Feng Shui: Using Chinese Medicine to Create Good Energy in Your Home


The Chinese art of Feng Shui is based on ancient principles of energy flow. We can understand how acupuncture works by unblocking channels, or meridians, and creating a healthy flow of Qi (energy) and blood. Pressure work on acupuncture points and their channels has been proven effective by modern medical research. This same energy extends from our bodies and exists in our homes. Positioning of furniture, art, lights, and colors can affect the flow of our home’s energy. 

Feng Shui works to create balance and results in a general sense of wellness and health in our homes. 

The Five Elements 

There are many schools, or philosophies, of Feng Shui. As a licensed acupuncturist, I was trained in a system of Feng Shui based on similar principles of the foundations of traditional Chinese medicine and the five elements of fire, earth, metal, water, and wood. The ancient philosophies date back to Daoism in China, from thousands of years ago. People then did not live separate from nature as we do now. They applied observations from the natural world to explain imbalances in their health and wellbeing. The concept of the five elements means that all things are interconnected and interdependent upon each other. Like when a fire burns wood, ash (earth) is created. Each of the five elements corresponds to aspects of our lives, from body parts to seasons, colors and scents. With Feng Shui, we can also attribute elements to each room in our home and apply elemental fixes to create harmony.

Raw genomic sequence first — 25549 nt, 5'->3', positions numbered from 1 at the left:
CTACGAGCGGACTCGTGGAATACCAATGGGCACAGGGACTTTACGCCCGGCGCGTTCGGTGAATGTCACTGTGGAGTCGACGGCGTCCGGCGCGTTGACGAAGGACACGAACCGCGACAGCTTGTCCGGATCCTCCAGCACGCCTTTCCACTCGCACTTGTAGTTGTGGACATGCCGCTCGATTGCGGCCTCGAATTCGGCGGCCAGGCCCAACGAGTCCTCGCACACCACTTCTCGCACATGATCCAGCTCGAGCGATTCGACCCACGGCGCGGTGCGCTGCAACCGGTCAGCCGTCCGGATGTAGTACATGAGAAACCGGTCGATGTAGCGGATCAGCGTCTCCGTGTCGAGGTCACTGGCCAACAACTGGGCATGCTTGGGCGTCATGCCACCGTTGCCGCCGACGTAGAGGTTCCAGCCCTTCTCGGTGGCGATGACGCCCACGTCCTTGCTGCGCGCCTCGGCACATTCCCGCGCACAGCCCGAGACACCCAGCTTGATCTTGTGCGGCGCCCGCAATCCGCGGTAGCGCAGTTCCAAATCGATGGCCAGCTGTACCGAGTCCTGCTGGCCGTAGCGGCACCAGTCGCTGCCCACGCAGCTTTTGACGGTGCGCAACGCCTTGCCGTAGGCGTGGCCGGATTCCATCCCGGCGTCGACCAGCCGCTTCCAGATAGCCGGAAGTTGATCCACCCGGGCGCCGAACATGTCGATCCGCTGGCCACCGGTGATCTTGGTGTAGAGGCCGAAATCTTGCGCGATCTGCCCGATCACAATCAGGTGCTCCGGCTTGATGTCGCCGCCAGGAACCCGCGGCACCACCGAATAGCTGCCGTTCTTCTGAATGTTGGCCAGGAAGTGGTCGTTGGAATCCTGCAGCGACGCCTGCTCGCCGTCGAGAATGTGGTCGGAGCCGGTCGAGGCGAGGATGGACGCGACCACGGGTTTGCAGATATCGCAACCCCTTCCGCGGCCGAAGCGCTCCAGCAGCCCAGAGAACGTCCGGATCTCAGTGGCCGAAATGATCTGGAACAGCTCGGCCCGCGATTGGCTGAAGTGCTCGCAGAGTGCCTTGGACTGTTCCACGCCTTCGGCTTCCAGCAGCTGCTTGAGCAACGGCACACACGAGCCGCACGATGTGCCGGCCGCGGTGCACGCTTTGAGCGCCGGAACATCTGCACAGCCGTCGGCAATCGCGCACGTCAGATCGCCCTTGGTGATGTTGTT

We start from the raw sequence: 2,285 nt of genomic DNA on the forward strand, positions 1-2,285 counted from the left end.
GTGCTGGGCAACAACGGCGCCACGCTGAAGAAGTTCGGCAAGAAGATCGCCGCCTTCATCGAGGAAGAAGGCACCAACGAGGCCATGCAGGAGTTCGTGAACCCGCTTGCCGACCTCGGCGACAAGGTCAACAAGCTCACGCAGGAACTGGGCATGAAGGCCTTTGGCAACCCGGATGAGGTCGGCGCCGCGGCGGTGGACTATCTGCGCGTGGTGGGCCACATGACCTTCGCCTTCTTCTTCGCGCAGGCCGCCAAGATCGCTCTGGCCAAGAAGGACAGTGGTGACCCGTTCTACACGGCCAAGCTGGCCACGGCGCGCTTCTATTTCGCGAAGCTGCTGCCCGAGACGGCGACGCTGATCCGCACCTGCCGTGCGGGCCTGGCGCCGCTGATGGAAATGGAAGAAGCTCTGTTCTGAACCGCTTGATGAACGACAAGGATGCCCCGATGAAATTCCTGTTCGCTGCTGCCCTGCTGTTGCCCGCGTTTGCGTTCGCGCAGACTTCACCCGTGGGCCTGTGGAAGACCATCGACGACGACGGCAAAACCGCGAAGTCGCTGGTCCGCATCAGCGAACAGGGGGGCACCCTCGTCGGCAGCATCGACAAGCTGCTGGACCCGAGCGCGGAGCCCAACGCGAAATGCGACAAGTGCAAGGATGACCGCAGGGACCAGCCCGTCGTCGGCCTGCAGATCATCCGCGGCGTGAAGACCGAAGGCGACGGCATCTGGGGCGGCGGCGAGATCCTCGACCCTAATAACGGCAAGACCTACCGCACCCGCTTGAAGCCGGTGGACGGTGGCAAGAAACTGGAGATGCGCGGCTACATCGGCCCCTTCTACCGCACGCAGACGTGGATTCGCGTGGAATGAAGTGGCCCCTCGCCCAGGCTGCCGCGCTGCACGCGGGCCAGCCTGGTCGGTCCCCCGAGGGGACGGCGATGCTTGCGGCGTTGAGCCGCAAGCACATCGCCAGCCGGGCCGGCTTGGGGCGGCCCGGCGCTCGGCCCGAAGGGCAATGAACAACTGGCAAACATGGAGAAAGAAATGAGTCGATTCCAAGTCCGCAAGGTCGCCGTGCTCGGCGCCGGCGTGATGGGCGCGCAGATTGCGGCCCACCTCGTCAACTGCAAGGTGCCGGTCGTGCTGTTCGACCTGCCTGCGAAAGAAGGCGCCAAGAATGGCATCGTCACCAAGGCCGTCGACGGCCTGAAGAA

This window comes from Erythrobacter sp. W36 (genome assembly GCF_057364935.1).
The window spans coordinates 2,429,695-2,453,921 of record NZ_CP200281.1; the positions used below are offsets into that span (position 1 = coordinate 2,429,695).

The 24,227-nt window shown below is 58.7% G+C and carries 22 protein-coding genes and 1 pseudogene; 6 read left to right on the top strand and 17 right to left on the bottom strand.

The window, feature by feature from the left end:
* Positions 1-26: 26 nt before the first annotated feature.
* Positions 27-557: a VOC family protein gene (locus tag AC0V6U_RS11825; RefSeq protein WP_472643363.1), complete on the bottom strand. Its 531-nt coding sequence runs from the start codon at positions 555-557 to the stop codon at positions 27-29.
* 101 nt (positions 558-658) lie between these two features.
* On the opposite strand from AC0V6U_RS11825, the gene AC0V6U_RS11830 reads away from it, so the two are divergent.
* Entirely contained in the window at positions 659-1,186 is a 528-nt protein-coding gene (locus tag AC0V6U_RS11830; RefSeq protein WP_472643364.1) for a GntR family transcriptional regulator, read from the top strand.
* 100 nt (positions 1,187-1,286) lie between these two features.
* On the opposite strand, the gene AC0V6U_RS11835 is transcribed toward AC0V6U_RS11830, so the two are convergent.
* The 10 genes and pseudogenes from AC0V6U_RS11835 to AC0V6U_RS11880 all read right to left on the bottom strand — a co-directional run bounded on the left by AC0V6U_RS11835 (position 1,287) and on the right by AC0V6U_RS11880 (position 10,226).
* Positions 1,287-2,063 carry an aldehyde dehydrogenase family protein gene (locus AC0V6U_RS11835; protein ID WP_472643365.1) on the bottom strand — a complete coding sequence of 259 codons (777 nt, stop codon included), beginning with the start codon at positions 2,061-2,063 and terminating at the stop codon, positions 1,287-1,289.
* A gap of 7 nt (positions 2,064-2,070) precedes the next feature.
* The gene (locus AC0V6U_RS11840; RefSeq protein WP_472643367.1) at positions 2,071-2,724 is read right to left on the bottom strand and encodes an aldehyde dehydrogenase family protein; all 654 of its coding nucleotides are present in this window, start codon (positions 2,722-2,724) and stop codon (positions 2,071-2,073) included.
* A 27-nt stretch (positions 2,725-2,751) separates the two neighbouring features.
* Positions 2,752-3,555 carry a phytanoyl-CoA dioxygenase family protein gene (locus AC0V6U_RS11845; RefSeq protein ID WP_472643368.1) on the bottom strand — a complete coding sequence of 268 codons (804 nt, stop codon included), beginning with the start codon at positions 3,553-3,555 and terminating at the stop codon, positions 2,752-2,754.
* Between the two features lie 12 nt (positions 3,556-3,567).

Optimizing Energy Flow 

Thousands of years ago, proper energy flow was determined by safety in the home. You’ll find a lot of Feng Shui fixes are based on simple safety tips- like fixing a broken front door, assuring locks work, placing a mirror over a stove so as to not be startled when cooking, and not sleeping with a window behind your head (so no one sneaks in while you’re sleeping!) Once basic safety, both conscious and subconscious, is corrected, we can look to more specific ways to improve energy flow, or Feng Shui, in the home. 

We often consider the senses in optimizing energy flow- how does the space smell, sound, see, feel, and even taste. Consider how the right lighting can induce a feeling of warmth and comfort. Corrections to rooms that feel “off” can often be made by considering how the room effects each of our senses. For example, try hanging a chime in the corner of room whose sound may not be optimal. Or try adding a cozy throw rug to the cold floor of a bedroom. Essential oil diffusers will change a room’s smell and energy. My favorite blend, and the one we use in my office, is lavender, bergamot, and lemongrass which helps to create a welcoming environment. A high-quality source for essential oils, local to Burlington, Vermont and owned and operated by a mom, is Lunaroma.

 Room-By-Room Feng Shui Fixes